Back in the Philippines, Marilyn’s family were frantic. They trailed around government departments asking for help, but got nowhere. “We believe our government could have rescued her at any time,” says Marilyn’s sister Lani.

They circulated the address where they believed Marilyn was being held as widely as they could. “We would go and visit officials [in different government departments] to try and get help. We were begging them. We were so pitiful.”

The family heard nothing from Marilyn for nearly 12 months, except for one brief phone call last October, when she managed to speak to John for a few minutes. “She said she was OK and that I love you, please don’t worry about me,” says John. “We thought she was going to be all right.”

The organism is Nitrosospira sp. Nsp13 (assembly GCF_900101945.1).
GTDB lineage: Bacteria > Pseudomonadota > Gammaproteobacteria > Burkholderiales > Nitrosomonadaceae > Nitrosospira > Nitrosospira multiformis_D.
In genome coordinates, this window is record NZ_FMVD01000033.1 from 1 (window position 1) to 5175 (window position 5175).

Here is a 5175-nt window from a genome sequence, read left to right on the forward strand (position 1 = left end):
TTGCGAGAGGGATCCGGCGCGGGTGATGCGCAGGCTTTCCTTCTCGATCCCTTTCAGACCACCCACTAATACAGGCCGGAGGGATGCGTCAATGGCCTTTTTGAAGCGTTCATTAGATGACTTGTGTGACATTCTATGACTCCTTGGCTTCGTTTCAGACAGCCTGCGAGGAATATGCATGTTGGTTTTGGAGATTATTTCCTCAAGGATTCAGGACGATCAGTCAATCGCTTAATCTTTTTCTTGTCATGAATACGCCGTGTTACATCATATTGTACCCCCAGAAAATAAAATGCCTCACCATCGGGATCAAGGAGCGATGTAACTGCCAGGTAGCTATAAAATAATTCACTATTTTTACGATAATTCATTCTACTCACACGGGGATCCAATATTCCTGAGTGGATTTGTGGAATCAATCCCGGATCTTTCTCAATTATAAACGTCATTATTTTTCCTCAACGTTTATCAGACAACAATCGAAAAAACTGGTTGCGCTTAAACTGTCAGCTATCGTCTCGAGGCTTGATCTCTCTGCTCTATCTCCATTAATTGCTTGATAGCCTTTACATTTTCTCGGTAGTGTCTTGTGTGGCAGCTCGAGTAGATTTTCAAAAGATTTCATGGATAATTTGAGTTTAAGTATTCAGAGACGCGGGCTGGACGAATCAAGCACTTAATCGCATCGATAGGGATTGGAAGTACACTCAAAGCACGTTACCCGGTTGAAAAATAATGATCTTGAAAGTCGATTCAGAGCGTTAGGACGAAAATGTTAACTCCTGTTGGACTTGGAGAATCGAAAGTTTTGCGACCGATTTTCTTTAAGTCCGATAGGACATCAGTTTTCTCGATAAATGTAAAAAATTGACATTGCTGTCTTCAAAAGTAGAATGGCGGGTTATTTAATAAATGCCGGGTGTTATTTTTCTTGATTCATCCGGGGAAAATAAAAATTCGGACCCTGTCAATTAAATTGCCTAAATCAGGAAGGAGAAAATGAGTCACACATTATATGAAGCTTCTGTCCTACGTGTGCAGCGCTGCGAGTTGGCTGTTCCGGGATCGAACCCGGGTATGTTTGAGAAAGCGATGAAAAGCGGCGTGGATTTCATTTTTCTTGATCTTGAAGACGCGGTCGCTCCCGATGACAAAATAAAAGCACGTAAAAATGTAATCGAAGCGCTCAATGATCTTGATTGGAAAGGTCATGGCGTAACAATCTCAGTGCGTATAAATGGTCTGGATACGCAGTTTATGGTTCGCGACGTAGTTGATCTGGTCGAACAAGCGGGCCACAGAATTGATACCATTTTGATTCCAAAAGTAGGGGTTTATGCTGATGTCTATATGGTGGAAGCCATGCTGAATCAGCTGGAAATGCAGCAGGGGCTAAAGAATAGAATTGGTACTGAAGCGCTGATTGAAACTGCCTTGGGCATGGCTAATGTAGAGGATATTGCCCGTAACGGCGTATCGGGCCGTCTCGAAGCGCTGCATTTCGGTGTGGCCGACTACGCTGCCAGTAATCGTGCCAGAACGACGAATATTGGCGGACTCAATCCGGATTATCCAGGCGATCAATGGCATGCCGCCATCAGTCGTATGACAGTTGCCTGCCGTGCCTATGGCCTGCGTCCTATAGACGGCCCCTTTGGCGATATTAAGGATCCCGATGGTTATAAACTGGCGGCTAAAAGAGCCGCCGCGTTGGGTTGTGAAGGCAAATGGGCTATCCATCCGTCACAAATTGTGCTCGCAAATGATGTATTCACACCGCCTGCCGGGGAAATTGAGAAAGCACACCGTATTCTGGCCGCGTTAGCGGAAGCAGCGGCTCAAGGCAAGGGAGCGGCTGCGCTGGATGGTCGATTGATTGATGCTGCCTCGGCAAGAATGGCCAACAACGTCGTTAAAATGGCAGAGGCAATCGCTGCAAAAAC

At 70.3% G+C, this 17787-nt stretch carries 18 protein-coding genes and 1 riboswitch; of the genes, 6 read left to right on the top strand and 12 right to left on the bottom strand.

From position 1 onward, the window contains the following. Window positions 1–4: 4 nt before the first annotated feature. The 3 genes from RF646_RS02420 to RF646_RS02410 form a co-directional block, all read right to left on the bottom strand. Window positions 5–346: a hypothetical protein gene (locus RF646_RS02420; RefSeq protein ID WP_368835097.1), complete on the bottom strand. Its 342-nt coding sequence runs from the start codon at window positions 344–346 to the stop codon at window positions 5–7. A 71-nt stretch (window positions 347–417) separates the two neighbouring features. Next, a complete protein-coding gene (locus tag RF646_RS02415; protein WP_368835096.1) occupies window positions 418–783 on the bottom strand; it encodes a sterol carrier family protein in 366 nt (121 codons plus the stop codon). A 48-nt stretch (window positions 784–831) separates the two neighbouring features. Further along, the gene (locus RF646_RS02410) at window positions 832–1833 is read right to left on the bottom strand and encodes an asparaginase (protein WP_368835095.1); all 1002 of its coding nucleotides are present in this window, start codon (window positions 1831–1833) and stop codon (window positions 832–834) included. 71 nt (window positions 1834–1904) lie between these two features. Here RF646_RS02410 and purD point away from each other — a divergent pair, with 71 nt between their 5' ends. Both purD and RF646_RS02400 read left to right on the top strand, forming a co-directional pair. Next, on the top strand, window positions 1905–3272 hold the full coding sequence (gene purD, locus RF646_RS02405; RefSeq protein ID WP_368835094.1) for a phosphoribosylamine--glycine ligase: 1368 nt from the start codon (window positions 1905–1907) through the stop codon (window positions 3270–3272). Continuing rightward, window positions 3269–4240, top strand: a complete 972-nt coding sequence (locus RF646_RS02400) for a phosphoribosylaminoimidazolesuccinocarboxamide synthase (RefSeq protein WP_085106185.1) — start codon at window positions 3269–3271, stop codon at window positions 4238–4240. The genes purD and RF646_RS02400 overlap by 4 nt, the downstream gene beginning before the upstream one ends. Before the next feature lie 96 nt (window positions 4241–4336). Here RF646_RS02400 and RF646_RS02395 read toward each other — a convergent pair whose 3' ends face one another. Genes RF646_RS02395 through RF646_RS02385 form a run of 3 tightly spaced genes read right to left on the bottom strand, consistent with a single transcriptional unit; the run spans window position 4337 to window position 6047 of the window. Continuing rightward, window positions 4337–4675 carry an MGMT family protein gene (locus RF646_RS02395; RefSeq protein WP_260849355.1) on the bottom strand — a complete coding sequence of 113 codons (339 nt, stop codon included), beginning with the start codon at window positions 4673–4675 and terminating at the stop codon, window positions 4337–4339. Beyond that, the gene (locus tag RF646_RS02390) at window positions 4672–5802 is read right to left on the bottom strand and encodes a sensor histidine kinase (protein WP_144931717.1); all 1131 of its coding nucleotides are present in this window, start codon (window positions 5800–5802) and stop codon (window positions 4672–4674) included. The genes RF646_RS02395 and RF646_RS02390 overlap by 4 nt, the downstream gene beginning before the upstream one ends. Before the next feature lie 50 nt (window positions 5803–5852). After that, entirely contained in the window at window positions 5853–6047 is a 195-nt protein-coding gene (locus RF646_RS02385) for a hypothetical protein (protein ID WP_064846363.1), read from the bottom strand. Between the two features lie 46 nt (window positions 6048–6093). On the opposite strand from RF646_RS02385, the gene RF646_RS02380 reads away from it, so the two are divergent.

In Saudi, Arnulfo is involved in an ongoing attempt to get Marilyn’s body brought home. The family who took her have offered them money, but Arnulfo and his children want answers: they want to know how and why she died. Arnulfo was told by an official at the Philippine embassy in Riyadh that she had probably been pushed off a roof.

“Her children just want her home,” Lani says. On the couch, John and his sisters are staring blankly at their phones. Lani says the worst thing for all of them is wondering what Marilyn went through in those final months. “We just want her back, but it’s too late.”

According to the United Nation’s International Labour Organisation, domestic workers are some of the most likely to face abuse and exploitation in their place of work.

A number of cases in the past few weeks have made international headlines: an Indian domestic worker who had her arm chopped off, allegedly by her employer when she asked for her wages;

a Saudi diplomat who reportedly tortured and raped his Nepalese domestic workers;

another Saudi man videoed apparently molesting his foreign maid as she worked in the family kitchen.